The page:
*      From that interview with Paul Greenberg he says that we basically swap fish, but we swap our wild nutritious salmon for the fat farmed salmon pumped with antibiotics.

(b)  People may say that we have too many fishing fleets and we are overfishing, but a lot of the fleets that go out are not catching for America they have been bought up by other countries because they might  be offer more money.

(i)    In the book American Catch by Paul Greenberg it says from 1985 to 2005 that fish markets and fish mongers went from controlling 60% of US seafood trade to only controlling about 10% and supermarkets went from 16% to 80%.
*      Supermarkets are where we get more of the imported fish from the different countries and that's how we keep supporting the foreign trade of seafood.

D) We were driven to the industry that produced meat on land and strayed away from the ocean.

2)    Fish used to be more popular in the US, but when the population started growing they made more regulations because fisheries were declining.

(a) They moved from our waters inland to focus on clearing forests and letting cattle roam on wild grasslands to substitute for the missing piece in our diet for protein.

(i) In Paul Greenberg's book, American Catch he states that in 2015 Americans were only eating about 15 pounds of seafood a year compared with the 202 pounds of red meat and poultry.   

 (transition: There is hope though to make seafood great again and it starts now!)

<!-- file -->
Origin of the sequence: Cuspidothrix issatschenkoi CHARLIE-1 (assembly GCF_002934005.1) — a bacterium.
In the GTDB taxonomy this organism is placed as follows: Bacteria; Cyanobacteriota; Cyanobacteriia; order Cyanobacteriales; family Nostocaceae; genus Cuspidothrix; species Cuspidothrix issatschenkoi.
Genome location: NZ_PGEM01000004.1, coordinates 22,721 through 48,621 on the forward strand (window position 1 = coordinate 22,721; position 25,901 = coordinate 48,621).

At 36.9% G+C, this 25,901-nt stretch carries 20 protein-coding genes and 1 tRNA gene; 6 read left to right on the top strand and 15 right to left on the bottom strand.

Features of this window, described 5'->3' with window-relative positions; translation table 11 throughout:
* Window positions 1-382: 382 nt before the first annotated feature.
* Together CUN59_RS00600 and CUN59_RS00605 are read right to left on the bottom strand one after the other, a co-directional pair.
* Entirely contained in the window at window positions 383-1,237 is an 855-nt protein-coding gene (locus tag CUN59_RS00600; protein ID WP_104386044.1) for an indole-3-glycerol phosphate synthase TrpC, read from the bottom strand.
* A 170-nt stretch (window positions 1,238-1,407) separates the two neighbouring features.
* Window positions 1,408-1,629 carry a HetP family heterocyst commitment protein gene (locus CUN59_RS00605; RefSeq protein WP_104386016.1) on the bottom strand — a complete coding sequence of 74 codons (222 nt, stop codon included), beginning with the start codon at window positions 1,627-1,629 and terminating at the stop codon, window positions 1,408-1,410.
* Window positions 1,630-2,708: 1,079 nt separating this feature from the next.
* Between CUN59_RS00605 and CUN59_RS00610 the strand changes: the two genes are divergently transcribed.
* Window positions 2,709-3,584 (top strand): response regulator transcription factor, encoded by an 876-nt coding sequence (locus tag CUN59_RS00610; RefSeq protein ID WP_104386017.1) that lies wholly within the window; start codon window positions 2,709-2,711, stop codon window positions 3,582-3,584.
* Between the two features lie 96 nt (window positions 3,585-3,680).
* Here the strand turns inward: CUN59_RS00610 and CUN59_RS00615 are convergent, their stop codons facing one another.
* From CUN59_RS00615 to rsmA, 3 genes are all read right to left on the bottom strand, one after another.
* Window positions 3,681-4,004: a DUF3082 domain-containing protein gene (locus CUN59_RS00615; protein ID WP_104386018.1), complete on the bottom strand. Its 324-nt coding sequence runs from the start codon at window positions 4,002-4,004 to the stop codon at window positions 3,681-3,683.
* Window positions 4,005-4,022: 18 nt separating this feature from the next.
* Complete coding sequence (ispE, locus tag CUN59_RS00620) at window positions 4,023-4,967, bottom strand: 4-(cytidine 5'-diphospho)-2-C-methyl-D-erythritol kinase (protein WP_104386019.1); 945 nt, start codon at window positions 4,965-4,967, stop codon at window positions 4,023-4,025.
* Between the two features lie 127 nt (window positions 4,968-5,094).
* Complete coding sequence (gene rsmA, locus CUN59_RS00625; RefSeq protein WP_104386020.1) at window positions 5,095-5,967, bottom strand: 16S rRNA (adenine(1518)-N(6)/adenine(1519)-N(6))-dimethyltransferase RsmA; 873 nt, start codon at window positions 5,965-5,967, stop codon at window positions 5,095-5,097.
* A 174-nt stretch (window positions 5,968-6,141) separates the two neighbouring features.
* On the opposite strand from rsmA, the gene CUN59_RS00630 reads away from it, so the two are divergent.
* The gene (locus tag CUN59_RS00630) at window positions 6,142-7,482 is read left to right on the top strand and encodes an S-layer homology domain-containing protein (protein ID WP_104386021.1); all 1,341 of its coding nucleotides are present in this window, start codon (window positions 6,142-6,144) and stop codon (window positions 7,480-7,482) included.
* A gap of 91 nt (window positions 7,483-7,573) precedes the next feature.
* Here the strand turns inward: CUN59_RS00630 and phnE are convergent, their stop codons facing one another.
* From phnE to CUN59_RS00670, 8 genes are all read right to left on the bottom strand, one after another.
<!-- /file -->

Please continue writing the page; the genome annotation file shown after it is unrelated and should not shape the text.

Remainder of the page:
II) Catching your own or buying local seafood is how we can eat sustainably and support the American catch.

A) There is a large crowd that only purchases things produced in America or the people who like to eat healthier.

1)    If people are more informed about how most of the fish they purchase is coming from China and is less in nutritional value they may change their minds.

(a) If we start to buy only local or catch your own fish, that's a start to fighting against the foreign trade of fish.

(i) From the surveys more than 60 percent of you have gone fishing and I encourage you to keep that up and practice in the ways of catching your own food.

2)    There are tons of health benefits that come from eating wild caught fish.

(a)  According to an article from the health department in Harvard if you were to consume at least one to two 3-ounces of fish a week this reduces your chance of dying from heart disease by 36%.

B) We have enough wild fish in our waters to keep to ourselves and if we stopped trading our wild catch then we would cut down on imports tremendously.

1)    Ecosystems could also have a comeback with fleets being forced to move elsewhere to harvest fish for other countries not in US waters.

C) If this still isn't enough for you to buy local or catch your own you can at least download this app called Seafood Watch that was made by the Monterey Bay Aquarium to fight the producers of unsustainable fishing.

1)    It's a free app and you can type in any fish and it will tell you if it is an okay purchase or if they should choose something else because it might have negative effects on ocean health.

(a) In the app their main focus is to ensure a consumer that they are purchasing something that has the least impact on the aquatic environment and to keep our seafood available for generations to come.


Signal the end: As I wrap up my last speech let me go over again what I have discussed.

Review main points: I told you how we are eating less and less of fish that are from our waters and more from out of country and how we can flip that and keep our more nutritional fish to ourselves.